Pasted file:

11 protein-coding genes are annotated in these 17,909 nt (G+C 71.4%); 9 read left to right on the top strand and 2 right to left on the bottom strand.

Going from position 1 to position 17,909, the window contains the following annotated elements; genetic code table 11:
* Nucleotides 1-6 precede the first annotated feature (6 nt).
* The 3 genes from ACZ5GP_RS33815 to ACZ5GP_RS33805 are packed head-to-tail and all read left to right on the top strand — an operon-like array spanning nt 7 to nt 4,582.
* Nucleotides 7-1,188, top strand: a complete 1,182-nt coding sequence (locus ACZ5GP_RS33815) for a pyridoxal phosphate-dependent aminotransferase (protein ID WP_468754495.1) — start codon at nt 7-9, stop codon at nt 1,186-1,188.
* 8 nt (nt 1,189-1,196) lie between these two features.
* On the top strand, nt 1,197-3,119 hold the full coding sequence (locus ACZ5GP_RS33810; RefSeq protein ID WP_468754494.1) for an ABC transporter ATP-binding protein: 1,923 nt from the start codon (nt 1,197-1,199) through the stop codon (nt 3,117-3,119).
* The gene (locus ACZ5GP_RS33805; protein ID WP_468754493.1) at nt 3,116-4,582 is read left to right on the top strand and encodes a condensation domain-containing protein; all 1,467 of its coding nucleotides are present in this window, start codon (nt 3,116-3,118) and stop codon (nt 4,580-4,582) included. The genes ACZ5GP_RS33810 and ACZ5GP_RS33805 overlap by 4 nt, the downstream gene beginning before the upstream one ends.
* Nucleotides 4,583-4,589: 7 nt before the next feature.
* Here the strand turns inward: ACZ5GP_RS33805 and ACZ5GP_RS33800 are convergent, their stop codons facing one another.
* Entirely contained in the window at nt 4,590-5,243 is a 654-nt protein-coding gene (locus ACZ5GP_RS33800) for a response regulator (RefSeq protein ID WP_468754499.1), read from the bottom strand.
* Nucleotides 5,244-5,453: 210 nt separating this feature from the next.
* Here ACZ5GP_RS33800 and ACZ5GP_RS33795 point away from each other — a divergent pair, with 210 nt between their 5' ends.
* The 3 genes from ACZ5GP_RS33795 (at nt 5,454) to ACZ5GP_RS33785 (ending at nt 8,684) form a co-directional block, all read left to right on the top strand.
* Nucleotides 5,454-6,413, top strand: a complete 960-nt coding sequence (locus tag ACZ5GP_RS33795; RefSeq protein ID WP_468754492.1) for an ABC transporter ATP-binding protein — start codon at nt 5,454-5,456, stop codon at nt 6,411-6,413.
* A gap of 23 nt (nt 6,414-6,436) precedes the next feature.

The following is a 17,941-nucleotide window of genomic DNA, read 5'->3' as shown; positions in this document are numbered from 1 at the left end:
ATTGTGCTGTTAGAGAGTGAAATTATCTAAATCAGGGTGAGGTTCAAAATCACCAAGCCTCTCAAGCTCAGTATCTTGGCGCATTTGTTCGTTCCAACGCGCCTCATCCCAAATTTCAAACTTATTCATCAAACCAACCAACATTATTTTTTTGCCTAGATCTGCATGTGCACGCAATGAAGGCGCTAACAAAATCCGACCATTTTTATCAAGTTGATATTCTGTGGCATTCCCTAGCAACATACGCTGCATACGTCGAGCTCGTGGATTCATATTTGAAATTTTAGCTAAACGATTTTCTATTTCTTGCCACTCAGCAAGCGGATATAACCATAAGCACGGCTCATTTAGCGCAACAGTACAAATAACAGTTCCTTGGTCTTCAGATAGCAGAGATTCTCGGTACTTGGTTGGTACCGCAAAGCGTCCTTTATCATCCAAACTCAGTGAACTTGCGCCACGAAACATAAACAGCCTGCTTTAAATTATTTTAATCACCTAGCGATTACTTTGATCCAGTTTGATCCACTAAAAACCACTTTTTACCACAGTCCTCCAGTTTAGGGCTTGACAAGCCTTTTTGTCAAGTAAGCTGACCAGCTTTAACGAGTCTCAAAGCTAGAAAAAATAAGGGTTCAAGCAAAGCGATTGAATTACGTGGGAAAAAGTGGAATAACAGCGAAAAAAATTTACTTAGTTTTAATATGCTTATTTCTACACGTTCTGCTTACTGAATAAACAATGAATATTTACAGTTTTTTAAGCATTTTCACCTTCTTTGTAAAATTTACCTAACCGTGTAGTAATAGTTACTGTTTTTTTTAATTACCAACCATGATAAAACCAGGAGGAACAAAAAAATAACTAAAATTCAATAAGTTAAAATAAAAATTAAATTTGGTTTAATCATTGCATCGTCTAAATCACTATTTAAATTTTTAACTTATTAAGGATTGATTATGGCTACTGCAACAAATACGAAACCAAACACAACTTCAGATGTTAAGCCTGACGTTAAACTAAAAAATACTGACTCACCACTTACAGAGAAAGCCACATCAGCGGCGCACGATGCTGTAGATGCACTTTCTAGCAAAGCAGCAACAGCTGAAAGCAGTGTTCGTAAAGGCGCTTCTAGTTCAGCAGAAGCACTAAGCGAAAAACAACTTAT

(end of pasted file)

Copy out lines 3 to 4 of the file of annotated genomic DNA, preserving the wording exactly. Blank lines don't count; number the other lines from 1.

* Nucleotides 1-6 precede the first annotated feature (6 nt).
* The 3 genes from ACZ5GP_RS33815 to ACZ5GP_RS33805 are packed head-to-tail and all read left to right on the top strand — an operon-like array spanning nt 7 to nt 4,582.